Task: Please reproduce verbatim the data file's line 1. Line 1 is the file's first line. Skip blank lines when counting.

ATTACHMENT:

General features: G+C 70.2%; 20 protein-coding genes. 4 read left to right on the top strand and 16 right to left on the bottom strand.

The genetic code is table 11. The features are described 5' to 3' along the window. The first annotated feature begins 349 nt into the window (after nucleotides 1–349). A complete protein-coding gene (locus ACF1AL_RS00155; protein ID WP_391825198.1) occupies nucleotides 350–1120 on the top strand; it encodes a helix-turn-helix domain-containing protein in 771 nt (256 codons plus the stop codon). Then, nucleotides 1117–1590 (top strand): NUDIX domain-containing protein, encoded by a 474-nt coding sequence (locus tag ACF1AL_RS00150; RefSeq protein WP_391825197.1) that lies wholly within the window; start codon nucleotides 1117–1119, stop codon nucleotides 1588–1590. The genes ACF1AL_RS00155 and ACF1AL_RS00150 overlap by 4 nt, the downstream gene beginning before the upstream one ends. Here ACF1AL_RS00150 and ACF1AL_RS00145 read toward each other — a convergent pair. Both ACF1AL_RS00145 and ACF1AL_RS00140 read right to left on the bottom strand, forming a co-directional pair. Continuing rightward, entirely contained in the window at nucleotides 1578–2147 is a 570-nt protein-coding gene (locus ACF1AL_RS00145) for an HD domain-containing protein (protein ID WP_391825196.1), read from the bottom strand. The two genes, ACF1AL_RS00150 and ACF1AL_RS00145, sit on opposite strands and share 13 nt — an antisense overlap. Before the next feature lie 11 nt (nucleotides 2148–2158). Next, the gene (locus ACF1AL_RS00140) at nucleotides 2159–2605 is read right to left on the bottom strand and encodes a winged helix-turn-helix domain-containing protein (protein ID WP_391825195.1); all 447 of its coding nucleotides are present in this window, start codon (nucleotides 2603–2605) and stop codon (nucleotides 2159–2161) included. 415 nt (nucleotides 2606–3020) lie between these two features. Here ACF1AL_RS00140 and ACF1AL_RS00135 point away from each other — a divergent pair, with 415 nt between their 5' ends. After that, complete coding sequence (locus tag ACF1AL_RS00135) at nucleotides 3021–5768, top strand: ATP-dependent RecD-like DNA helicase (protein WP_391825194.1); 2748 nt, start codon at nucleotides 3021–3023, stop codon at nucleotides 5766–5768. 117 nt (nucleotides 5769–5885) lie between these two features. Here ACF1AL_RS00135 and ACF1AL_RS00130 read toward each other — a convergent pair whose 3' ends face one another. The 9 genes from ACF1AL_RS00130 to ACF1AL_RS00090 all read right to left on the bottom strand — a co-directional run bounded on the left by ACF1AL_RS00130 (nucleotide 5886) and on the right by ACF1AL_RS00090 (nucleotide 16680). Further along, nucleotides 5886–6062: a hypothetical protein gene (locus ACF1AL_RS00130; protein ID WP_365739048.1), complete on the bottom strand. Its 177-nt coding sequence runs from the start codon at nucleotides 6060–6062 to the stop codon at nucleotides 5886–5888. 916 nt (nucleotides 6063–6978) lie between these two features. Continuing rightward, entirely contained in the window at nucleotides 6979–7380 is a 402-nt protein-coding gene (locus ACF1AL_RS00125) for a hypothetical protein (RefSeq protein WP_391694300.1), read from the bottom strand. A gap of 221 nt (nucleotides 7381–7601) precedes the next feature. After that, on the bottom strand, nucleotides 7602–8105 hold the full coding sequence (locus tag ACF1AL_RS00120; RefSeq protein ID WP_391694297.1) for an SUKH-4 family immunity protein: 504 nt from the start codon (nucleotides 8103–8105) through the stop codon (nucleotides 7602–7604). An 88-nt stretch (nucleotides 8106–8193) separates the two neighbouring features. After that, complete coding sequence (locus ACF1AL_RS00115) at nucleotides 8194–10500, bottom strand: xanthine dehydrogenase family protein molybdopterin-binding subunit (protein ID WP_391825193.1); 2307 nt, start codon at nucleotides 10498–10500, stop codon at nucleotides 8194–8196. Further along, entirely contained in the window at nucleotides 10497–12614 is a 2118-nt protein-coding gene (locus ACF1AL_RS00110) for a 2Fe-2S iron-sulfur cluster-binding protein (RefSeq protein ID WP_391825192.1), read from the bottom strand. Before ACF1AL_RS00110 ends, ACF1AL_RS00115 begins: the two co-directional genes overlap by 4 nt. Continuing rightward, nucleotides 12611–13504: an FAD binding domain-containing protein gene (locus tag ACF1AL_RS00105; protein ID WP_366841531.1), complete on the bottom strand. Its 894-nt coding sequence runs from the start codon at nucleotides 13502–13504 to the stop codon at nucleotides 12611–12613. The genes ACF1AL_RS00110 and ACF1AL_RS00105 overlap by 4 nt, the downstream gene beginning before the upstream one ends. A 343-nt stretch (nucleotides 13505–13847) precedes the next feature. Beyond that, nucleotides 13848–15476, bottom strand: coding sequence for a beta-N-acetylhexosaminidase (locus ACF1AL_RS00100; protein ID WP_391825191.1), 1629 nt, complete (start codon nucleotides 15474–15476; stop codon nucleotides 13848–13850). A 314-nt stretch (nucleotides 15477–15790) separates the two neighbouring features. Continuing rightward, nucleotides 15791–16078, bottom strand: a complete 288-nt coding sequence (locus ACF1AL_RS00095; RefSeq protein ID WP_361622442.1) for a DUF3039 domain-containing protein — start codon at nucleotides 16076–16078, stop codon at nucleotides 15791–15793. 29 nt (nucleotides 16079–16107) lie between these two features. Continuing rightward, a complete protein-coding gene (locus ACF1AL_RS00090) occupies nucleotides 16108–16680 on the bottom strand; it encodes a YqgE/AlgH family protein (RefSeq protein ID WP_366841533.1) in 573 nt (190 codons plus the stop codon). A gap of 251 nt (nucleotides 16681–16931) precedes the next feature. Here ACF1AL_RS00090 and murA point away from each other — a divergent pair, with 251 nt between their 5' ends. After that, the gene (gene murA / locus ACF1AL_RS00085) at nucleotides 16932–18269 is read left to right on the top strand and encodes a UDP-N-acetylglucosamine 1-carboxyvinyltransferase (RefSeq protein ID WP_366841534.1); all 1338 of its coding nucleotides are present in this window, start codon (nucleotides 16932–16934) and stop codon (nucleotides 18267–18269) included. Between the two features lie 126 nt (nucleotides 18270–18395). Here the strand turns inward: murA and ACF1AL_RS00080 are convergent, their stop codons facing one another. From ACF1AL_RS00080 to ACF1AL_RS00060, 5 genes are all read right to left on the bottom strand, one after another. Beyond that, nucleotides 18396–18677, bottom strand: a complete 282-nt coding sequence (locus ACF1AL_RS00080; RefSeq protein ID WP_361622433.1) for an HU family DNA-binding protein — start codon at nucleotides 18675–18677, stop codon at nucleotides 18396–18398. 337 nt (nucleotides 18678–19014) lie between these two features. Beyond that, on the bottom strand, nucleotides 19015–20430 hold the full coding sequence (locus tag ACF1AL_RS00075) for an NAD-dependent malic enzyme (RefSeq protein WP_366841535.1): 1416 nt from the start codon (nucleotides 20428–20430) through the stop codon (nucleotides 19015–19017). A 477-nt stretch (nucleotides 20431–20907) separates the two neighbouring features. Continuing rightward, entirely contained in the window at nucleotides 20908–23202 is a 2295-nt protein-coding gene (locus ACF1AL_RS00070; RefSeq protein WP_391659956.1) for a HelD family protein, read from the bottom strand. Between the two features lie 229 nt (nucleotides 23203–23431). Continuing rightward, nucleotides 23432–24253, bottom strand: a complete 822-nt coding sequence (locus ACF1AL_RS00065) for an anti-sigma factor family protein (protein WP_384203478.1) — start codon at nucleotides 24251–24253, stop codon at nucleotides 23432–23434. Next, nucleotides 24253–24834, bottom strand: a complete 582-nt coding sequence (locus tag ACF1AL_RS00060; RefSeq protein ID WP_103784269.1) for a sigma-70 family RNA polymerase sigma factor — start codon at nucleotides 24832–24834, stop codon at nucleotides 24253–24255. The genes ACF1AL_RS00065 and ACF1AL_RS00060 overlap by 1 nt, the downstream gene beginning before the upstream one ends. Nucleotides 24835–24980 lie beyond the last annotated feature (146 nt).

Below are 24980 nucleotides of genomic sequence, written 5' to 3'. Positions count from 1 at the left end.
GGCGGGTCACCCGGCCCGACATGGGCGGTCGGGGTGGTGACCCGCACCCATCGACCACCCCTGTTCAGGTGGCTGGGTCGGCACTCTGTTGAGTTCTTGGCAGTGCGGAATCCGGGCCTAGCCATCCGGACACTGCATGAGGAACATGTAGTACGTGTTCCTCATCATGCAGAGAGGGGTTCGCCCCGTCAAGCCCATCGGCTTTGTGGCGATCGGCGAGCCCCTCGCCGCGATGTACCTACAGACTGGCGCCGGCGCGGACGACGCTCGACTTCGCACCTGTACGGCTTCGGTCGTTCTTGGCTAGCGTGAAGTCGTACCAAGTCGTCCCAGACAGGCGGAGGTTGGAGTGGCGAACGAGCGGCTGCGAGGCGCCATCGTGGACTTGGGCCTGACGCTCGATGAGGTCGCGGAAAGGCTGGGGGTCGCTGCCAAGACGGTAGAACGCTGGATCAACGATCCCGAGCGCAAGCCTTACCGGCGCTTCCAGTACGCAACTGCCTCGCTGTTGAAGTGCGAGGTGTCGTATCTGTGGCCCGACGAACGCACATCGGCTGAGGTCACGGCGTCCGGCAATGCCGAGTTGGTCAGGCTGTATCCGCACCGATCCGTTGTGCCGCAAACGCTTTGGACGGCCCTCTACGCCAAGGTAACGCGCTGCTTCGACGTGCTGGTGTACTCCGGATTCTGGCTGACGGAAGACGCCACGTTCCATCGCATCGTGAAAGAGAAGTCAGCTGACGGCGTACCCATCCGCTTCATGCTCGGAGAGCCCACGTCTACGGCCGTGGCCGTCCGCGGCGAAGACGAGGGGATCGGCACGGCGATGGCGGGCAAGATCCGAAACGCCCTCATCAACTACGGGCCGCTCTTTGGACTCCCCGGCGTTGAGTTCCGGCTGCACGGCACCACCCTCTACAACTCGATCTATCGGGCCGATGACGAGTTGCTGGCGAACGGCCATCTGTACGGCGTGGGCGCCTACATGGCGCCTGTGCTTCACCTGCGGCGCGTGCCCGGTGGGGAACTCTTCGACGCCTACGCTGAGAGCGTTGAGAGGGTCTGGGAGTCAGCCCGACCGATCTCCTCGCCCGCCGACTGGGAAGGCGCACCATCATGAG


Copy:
General features: G+C 70.2%; 20 protein-coding genes. 4 read left to right on the top strand and 16 right to left on the bottom strand.